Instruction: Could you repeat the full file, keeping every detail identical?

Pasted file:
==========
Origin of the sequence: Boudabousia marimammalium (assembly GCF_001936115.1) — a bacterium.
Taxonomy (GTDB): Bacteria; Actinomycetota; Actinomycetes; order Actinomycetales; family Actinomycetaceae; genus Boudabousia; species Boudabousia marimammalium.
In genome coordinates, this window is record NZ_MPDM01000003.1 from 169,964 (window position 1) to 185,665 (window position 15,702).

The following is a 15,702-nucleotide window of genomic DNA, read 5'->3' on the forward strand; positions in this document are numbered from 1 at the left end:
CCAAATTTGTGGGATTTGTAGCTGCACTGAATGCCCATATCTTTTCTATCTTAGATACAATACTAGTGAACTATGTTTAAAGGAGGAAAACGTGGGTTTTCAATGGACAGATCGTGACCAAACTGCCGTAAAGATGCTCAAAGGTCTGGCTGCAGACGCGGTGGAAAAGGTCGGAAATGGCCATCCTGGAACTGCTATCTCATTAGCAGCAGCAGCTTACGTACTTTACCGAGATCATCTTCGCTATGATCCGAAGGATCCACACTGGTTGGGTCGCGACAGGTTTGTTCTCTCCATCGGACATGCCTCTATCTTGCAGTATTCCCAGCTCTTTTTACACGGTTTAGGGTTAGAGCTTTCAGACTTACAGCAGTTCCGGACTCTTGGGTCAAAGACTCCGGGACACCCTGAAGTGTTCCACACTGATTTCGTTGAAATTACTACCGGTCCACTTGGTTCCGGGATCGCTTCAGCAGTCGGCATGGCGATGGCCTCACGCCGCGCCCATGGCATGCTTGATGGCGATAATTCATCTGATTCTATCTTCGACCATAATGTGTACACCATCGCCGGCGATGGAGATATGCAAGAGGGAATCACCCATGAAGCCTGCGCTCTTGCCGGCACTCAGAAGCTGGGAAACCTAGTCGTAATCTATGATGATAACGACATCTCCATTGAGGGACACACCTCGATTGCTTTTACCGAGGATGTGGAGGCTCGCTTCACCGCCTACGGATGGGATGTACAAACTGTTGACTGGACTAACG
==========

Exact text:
Origin of the sequence: Boudabousia marimammalium (assembly GCF_001936115.1) — a bacterium.
Taxonomy (GTDB): Bacteria; Actinomycetota; Actinomycetes; order Actinomycetales; family Actinomycetaceae; genus Boudabousia; species Boudabousia marimammalium.
In genome coordinates, this window is record NZ_MPDM01000003.1 from 169,964 (window position 1) to 185,665 (window position 15,702).

The following is a 15,702-nucleotide window of genomic DNA, read 5'->3' on the forward strand; positions in this document are numbered from 1 at the left end:
CCAAATTTGTGGGATTTGTAGCTGCACTGAATGCCCATATCTTTTCTATCTTAGATACAATACTAGTGAACTATGTTTAAAGGAGGAAAACGTGGGTTTTCAATGGACAGATCGTGACCAAACTGCCGTAAAGATGCTCAAAGGTCTGGCTGCAGACGCGGTGGAAAAGGTCGGAAATGGCCATCCTGGAACTGCTATCTCATTAGCAGCAGCAGCTTACGTACTTTACCGAGATCATCTTCGCTATGATCCGAAGGATCCACACTGGTTGGGTCGCGACAGGTTTGTTCTCTCCATCGGACATGCCTCTATCTTGCAGTATTCCCAGCTCTTTTTACACGGTTTAGGGTTAGAGCTTTCAGACTTACAGCAGTTCCGGACTCTTGGGTCAAAGACTCCGGGACACCCTGAAGTGTTCCACACTGATTTCGTTGAAATTACTACCGGTCCACTTGGTTCCGGGATCGCTTCAGCAGTCGGCATGGCGATGGCCTCACGCCGCGCCCATGGCATGCTTGATGGCGATAATTCATCTGATTCTATCTTCGACCATAATGTGTACACCATCGCCGGCGATGGAGATATGCAAGAGGGAATCACCCATGAAGCCTGCGCTCTTGCCGGCACTCAGAAGCTGGGAAACCTAGTCGTAATCTATGATGATAACGACATCTCCATTGAGGGACACACCTCGATTGCTTTTACCGAGGATGTGGAGGCTCGCTTCACCGCCTACGGATGGGATGTACAAACTGTTGACTGGACTAACG